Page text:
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Updated 05/02/2013


Loch Lomond

Loch Lomond (Scottish Gaelic Loch Laomainn) is a Scottish loch, located in both the western lowlands of Central Scotland and the southern Highlands.

This freshwater loch is 24 miles long, and ¾ mile to 5 miles wide. It has an average depth of about 120 ft and a maximum depth of about 630 ft. It has the largest surface area of all the lochs, and is second biggest after Loch Ness in terms of water volume in Great Britain.

There are many theories about the meaning of the song. One interpretation is that it is (apocryphally) attributed to a Jacobite Highlander who was captured after the 1745 rising while he was fleeing near Carlisle and is sentenced to die. The verse is his mournful elegy to another rebel who will not be executed. He claims that he will follow the "low road" (the spirit path through the underworld) and arrive in Scotland before his still-living comrade. 

Another interpretation is that the song is sung by the lover of a captured rebel set to be to be executed in London following a show trial. The heads of the executed rebels were then set upon pikes and exhibited in all of the towns between London and Glasgow in a procession along the "high road" (the most important road), while the relatives of the rebels walked back along the "low road" (the ordinary road traveled by peasants and commoners).  It captures some of the romantic spirit of the lost cause of Bonnie Prince Charlie.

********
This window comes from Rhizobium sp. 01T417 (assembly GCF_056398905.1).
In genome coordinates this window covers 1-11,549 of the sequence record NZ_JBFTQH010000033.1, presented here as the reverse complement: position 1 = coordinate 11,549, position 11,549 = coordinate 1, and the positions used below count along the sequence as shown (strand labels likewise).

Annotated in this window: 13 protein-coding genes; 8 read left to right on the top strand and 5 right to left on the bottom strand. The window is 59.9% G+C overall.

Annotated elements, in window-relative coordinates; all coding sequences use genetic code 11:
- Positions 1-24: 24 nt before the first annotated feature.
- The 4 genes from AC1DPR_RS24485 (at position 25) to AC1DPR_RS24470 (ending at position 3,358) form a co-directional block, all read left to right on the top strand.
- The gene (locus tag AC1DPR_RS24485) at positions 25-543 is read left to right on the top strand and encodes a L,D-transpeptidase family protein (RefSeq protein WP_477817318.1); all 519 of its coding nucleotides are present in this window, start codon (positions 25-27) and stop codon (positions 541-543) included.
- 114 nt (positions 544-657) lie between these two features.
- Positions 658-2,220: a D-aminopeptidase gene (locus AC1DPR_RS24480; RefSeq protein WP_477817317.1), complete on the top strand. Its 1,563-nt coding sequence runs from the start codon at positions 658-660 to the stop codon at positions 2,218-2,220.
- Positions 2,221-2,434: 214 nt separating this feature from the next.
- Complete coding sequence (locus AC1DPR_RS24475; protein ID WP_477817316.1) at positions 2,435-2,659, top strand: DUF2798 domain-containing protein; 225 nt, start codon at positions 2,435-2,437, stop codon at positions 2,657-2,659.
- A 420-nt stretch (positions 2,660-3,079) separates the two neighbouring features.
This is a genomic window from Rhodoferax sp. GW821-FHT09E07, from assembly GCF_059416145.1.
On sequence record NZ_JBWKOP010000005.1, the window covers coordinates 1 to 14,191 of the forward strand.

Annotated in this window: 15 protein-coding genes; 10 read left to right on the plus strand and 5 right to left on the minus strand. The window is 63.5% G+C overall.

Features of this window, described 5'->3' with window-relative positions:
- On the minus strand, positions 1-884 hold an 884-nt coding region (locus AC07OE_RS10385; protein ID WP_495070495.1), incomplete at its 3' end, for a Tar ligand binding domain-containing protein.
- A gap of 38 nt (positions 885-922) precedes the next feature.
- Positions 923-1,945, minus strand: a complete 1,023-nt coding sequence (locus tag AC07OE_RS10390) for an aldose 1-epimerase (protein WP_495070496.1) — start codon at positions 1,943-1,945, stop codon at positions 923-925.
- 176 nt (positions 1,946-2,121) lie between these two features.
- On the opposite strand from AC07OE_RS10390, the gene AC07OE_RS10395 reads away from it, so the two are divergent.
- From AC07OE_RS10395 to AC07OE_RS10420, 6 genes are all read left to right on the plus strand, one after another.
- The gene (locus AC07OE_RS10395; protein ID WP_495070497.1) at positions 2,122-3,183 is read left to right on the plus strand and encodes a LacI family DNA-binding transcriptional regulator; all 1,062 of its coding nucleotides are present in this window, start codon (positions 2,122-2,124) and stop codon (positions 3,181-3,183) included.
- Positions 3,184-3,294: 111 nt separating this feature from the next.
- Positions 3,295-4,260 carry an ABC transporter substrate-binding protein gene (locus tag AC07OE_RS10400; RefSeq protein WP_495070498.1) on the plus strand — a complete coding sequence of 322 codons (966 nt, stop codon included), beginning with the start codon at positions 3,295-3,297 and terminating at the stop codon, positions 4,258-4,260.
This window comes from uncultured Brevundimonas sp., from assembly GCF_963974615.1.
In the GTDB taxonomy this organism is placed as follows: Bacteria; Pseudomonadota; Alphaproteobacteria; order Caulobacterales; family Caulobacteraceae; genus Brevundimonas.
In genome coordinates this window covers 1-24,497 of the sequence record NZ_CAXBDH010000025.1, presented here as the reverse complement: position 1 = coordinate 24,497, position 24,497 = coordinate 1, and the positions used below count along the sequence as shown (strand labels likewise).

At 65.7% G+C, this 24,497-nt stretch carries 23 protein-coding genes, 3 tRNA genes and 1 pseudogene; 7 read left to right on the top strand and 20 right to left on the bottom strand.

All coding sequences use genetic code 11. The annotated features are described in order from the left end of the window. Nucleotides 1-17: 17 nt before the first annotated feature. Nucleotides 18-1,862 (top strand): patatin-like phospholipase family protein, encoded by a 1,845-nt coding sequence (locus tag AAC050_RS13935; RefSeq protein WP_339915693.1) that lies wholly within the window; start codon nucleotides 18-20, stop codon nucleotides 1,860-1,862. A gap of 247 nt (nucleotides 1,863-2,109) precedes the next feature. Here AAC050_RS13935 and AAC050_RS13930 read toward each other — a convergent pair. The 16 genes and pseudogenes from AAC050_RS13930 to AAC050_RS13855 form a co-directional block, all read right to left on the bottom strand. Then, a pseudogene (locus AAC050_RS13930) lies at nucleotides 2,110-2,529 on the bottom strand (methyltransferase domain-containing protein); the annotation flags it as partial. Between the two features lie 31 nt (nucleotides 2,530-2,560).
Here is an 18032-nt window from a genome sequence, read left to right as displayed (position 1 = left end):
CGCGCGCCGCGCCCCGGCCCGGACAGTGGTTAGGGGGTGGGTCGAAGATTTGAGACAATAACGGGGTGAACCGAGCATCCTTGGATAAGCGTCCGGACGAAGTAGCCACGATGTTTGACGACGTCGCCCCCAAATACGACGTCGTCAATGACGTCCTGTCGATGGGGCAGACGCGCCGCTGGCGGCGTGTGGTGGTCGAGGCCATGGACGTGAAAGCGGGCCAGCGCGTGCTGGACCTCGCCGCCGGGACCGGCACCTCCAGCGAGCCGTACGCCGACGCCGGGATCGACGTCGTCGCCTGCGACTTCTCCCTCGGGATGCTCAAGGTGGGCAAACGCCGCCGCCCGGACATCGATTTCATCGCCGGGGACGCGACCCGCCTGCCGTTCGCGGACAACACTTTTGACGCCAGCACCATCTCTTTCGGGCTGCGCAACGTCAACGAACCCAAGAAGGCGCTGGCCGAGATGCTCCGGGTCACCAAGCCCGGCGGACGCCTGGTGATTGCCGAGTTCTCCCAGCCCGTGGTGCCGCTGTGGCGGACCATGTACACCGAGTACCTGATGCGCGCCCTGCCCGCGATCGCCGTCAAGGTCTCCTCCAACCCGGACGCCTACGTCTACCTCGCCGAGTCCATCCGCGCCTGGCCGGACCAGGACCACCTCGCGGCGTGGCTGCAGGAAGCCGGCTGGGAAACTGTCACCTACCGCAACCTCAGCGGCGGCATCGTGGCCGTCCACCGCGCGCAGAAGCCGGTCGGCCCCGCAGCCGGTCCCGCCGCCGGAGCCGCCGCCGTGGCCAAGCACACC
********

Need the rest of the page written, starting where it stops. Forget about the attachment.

By yon bonnie banks and by yon bonnie braes
Where the sun shines bright on Loch Lomond
Where me and my true love will never meet again
(alternate: Where me and my true love were ever lak/wont to gae)
On the bonnie, bonnie banks o’ Loch Lomond.

O you’ll tak’ the high road and I’ll tak’ the low road
And I’ll be in Scotland afore ye
For me and my true love will never meet again

On the bonnie, bonnie banks o’ Loch Lomond.

‘Twas there that we parted in yon shady glen
On the steep, steep sides o’ Ben Lomond
Where deep in purple hue, the hieland hills we view
And the moon comin’ out in the gloamin’ 


The wee birdies sing and the wild flowers spring
And in sunshine the waters are sleeping
But the broken heart, it kens nae second spring again
Tho’ the waeful may cease frae their greeting.